Subscribe to our blog for notifications on new articles and tips to help you improve your website from a neural level

all articles

Users are Defining the Web

So often it’s forgotten that websites are created for the end user. We’re frequently asked to implement certain design elements and functionality at the whim of a business owner because ‘they like it’. But really, it’s our duty to encourage them to think whether it will truly benefit their users and their experience of the site, as well as to educate them of the importance of this fact.

To really appreciate this we need to go right back to when the web was launching itself into our awareness.


Remember those dark days when we had to wait five minutes before actually connecting to the internet?  Since then we’ve had providers chomping at the bit to sell us the fastest broadband. This has been led by a user-defined need prompted by our impatience.

Once we eventually got online, we were confronted with text-heavy and garish websites containing flashing banners and flashing text everywhere we looked. Usability was probably not even a word that entered the web hemisphere.

But we must forgive the designers of that era, back then they had nothing to go on. They had to boldly make these decisions and learn from their mistakes as they gained valuable feedback. In conjunction with this the W3C helped the end user out by picking up on what would improve their experience of the web and in 1999 the web content accessibility guidelines reminded all that Blink and Frames were evil.

If we look at more particular examples such as navigation structure, we notice that over the years there has emerged an unspoken standard. For the average small business site we design it consists of a Home page, About us, Services, News, and Contact. With the average user making a decision to stay or leave a website after 10 seconds, it means you only have this amount of time to keep their attention and guide them to the next stage. So simplicity has always been the key, and with most of the web using the word ‘Contact’ for users to do just that, if you reinvent the wheel and call it something like ‘hit me up’, your user may not find what they’re looking for.

The same theory can be applied to colours. An obvious example of this is the use of red for sales. The colour is frequently used online and offline to demonstrate that a sale is ‘now on’ and so is inarguably a retail standard across all channels. When a colour has been so deeply instilled into us as representing a certain thing, we immediately make assumptions on what it’s trying to communicate before we even get to the stage of reading the message. If one retailer were to use a different colour for their sale, they risk the promotion not being recognised quick enough.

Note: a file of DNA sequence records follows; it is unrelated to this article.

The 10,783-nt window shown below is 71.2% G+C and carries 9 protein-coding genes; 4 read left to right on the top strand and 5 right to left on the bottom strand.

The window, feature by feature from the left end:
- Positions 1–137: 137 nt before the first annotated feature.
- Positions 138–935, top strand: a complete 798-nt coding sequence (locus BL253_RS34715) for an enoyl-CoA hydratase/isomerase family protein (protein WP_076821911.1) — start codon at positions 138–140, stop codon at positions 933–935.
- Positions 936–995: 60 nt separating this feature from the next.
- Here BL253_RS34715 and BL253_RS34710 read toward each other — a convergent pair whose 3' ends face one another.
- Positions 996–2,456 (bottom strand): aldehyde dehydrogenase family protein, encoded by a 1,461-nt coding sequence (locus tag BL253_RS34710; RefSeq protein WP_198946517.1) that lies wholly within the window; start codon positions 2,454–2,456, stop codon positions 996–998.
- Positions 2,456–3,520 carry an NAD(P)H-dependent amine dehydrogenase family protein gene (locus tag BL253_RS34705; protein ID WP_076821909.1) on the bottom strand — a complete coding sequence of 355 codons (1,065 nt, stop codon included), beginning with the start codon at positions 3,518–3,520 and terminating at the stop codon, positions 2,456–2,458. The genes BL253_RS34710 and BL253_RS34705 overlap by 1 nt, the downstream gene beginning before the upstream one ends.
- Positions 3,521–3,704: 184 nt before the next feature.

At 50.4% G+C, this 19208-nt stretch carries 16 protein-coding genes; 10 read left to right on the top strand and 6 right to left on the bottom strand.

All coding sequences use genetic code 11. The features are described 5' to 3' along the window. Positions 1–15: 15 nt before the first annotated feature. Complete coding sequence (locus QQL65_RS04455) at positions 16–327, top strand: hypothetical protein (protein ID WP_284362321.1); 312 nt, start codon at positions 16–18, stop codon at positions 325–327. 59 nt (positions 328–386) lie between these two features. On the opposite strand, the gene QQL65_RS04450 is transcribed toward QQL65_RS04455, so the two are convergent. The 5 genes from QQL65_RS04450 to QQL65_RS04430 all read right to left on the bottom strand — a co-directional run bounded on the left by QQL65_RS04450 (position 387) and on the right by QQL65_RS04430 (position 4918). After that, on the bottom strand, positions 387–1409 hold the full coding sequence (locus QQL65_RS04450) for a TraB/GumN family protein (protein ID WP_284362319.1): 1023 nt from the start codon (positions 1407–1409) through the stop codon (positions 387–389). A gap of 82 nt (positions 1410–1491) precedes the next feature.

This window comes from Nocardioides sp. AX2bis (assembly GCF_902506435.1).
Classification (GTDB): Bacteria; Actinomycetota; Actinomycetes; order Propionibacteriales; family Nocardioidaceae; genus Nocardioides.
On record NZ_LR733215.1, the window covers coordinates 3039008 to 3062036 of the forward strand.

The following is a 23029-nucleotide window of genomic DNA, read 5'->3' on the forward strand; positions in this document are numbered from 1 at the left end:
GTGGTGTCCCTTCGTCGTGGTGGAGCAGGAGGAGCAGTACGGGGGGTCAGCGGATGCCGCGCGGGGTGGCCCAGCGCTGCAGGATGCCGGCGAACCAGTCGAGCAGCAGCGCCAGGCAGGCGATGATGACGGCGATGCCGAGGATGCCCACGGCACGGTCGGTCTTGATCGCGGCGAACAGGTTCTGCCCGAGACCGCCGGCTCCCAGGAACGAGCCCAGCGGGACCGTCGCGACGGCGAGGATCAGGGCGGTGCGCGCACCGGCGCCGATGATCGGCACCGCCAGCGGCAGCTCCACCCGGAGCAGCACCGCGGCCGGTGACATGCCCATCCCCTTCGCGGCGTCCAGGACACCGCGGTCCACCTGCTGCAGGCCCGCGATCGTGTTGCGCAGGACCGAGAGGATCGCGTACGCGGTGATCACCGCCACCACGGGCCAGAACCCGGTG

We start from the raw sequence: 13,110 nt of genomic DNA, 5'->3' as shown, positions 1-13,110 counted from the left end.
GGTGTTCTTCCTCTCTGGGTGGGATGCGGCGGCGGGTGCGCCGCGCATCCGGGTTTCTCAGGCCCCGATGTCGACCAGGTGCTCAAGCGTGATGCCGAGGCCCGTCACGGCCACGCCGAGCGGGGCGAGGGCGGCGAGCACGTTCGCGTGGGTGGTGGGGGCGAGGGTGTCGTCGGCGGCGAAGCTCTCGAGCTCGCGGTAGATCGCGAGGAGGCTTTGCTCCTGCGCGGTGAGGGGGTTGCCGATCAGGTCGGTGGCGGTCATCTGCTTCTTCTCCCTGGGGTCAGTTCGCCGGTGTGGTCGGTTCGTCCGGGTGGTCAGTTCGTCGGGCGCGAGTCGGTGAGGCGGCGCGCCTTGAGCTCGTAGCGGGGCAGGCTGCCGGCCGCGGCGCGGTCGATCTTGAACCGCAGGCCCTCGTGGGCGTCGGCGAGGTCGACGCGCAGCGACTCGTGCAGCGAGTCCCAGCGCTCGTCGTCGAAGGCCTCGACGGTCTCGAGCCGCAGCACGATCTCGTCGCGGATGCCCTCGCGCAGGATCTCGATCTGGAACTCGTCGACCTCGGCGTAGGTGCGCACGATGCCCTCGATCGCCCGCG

Looking at it from another angle, the steady demise of Flash is seen by some as a result of Apple devices and their lack of support, however Flash has never particularly been user friendly especially when it comes to accessibility standards. With more people wanting access to information on the web, and more website owners not wanting to limit their reach, they have to use the options that will be accessible to the largest number of people.

Instead, alternatives need to be found and developed and that’s exactly what we’re seeing with HTML5 and CSS3. Unfortunately though, as with most new technologies, we also have to wait for full browser support before it becomes a truly accessible solution.

But how do we know what our users want?

Google undertakes extensive user testing. Volunteer testers are welcomed into their offices while they film, track and question them using their web interfaces. From this they determine how and where they need to make improvements to their sites.

For businesses where these methods might be a little out of reach, feedback needs to be requested in different ways and tracking can be implemented through various software to see how and where a site might be failing. Then, changes can be made.

There are always those out there who will dare to be different and will want to try new approaches. Some, users will take to instantly, others, will wither away into the web history books. But without these people the web would never evolve.

Users are leading the way it’s just up to the rest of us to keep up!






Posted on by